Where Gumbo Was #398
This week Gumbo took a walk around the National Botanic Garden of Wales, which is located near the heart of Carmarthenshire's Tywi valley. Congratulations to George G, PortMoresby and Roderick Simpson, who guessed the destination correctly.
Having first opened its doors to visitors in May 2000, the garden celebrates its 20th anniversary this year. However, during those 20 years the garden has been developed continuously and many new areas and attractions have been added. Unfortunately, during our visit in mid-September some of these were closed because of the coronavirus crisis. It was nevertheless a very enjoyable experience—in superb weather.
The garden occupies an area that was once part of a much larger property, known as the Middleton Estate. Associations with horticulture and landscaping date back to the late 18th century, when the then owner of the estate created an extensive water park. He also built an enormous mansion here. The photo below shows the associated stable block, which now houses the garden's restaurant/cafe and shop as well as an art gallery.
Many of the different owners of the estate obtained their wealth from sources like the notorious East India Company or the slave trade and no parts of the garden have been named after them. The area depicted in the next two shots is called the 'Wallace Garden' - after Alfred Russell Wallace, who together with Charles Darwin laid the foundations for the theory of evolution.
The yellow building in the shot above is known as 'Principality House'. It was originally the servants' quarter. Its front entrance is shown below.
The mansion itself, 'Middleton Hall', burned down in 1931. The photo shows the views from the ruins - and how the National Botanic Garden fits into the larger landscape.
It has many different sections, some separated by walls or hedges. There are quite a few seats and benches around, allowing for quiet contemplation of the surroundings.
The temperature does occasionally drop to below freezing point here and I assume they will wrap these banana plants for the winter months.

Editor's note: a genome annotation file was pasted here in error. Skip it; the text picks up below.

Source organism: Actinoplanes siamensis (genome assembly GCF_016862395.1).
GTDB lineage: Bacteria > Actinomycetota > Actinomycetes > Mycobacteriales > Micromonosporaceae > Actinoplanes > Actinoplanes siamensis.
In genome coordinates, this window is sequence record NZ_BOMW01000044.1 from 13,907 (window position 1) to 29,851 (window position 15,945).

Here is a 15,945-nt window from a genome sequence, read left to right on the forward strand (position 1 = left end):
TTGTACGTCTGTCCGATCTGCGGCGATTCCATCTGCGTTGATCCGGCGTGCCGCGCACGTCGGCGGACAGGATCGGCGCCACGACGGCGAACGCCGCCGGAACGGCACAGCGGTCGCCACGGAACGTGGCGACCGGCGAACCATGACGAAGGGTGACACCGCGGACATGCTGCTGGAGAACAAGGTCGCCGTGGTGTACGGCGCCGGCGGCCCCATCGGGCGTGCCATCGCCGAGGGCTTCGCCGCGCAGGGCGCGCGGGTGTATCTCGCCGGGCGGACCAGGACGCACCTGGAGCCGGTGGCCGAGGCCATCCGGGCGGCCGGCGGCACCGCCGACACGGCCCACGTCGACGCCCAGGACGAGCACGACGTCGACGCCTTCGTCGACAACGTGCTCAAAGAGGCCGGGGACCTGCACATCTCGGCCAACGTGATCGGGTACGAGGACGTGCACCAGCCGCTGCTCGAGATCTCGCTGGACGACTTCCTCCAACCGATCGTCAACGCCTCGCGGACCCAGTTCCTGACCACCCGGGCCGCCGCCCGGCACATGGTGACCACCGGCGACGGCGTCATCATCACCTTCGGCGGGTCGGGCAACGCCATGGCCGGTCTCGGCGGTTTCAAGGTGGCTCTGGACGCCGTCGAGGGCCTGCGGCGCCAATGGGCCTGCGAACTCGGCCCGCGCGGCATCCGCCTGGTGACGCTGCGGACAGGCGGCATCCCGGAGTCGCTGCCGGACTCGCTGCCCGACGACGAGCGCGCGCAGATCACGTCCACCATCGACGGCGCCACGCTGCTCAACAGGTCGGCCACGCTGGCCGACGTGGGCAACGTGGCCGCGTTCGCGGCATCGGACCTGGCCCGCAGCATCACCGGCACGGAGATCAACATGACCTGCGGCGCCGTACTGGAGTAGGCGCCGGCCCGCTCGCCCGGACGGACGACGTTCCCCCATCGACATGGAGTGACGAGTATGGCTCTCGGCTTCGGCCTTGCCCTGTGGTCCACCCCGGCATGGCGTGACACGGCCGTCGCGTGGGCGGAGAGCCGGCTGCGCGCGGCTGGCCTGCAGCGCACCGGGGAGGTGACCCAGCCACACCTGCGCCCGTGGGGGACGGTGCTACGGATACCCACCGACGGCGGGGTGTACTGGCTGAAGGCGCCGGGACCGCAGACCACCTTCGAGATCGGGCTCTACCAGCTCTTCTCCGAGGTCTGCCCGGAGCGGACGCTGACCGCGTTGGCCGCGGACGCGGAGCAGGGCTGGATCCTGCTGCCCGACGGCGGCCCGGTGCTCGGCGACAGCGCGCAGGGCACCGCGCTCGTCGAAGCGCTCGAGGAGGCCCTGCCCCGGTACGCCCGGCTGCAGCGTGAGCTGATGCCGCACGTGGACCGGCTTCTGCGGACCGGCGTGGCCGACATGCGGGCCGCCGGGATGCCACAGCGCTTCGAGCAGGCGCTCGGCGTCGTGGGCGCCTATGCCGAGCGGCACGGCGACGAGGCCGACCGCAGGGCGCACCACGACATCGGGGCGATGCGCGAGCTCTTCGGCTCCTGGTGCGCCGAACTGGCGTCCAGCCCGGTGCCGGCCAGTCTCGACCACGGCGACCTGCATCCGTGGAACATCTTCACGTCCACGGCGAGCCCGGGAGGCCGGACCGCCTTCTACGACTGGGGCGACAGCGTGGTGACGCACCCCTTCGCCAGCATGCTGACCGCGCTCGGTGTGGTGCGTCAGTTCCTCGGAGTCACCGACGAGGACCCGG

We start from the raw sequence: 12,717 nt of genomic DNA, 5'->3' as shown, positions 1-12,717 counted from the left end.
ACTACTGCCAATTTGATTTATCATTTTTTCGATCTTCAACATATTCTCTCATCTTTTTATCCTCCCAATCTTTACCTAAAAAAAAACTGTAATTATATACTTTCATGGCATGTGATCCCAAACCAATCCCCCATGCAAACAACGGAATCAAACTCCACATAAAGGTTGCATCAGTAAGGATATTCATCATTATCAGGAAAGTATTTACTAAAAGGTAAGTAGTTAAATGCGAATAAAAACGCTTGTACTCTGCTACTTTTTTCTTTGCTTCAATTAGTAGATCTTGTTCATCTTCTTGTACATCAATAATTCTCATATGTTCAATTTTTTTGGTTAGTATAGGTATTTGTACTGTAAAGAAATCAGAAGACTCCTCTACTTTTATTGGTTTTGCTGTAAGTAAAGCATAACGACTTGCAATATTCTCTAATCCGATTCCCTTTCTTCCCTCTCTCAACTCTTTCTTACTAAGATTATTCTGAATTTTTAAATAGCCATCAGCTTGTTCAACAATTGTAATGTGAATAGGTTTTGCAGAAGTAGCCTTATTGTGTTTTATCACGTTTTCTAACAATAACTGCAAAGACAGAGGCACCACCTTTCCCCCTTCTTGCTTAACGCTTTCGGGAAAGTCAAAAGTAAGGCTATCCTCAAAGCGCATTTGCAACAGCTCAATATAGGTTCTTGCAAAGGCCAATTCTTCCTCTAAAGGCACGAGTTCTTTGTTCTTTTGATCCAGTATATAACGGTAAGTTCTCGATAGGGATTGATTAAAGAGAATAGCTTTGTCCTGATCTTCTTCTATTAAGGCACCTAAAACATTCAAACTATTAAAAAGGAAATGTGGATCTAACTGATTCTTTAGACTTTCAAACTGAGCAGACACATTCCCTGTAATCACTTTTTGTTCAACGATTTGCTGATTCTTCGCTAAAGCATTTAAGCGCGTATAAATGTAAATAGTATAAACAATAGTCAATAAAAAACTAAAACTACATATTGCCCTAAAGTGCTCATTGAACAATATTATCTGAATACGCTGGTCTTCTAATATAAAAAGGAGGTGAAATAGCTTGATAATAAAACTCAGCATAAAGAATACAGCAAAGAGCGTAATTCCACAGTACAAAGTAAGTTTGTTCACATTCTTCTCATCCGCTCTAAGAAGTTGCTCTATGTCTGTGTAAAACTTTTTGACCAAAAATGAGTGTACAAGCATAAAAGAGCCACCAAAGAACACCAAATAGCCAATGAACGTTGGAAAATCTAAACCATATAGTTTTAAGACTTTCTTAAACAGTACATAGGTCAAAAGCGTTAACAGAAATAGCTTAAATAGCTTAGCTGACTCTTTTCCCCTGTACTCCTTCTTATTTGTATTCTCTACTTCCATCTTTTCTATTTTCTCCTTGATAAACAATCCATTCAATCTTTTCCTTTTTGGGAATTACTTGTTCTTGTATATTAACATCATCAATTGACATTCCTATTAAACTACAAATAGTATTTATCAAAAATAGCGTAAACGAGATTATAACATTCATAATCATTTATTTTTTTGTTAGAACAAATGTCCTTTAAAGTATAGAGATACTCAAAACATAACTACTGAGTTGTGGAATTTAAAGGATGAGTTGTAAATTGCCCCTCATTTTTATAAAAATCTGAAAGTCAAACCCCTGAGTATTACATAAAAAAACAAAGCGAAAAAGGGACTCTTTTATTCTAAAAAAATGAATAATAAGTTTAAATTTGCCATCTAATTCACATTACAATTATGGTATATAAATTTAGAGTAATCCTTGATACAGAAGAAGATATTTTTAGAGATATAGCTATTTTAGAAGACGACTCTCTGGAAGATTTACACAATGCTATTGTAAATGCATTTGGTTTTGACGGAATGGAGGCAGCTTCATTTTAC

The fan palms, however, probably do not need any such protection.
We were quite surprised by the number of colourful flowers we came across this late in the season. Below is a selection:
Daffodils are Wales' national flowers. I am not sure whether these were of a late-blooming type - there was no sign indicating the variety - or whether the plant just got confused.
If this sculpture looks familiar, you have probably seen it amongst the clues posted last week. It stands near the entrance to the 'Apothecary's Garden', dedicated to medicinal plants.
There are various quirky sculptures and other pieces of art all over the garden.
The 'Great Glasshouse' in the background of the previous photo was designed by Norman Foster's firm and is the largest single-span glasshouse in the world.
It has always reminded me of the agri-domes in the science-fiction film 'Silent Running' (and this is not meant to be a slight - I love that film).
The structure protects the plants not only from low temperatures, but also from the plentiful Welsh rain. Many come from arid regions. Below are a few shots from inside the glasshouse:
Near the main entrance of the glasshouse is a fountain which feeds this large water feature snaking its way down the hill in the direction of the garden's exit.
If you do not want to leave yet you can choose one of the paths at the back of the glasshouse which will take you into the surrounding countryside.
[N.B.: Not all the photos here are my own. Some are borrowed from my son who joined me and my wife on this little trip. While he only had his phone with him - admittedly one with five different cameras - he (rather annoyingly) often ended up with the better shot.]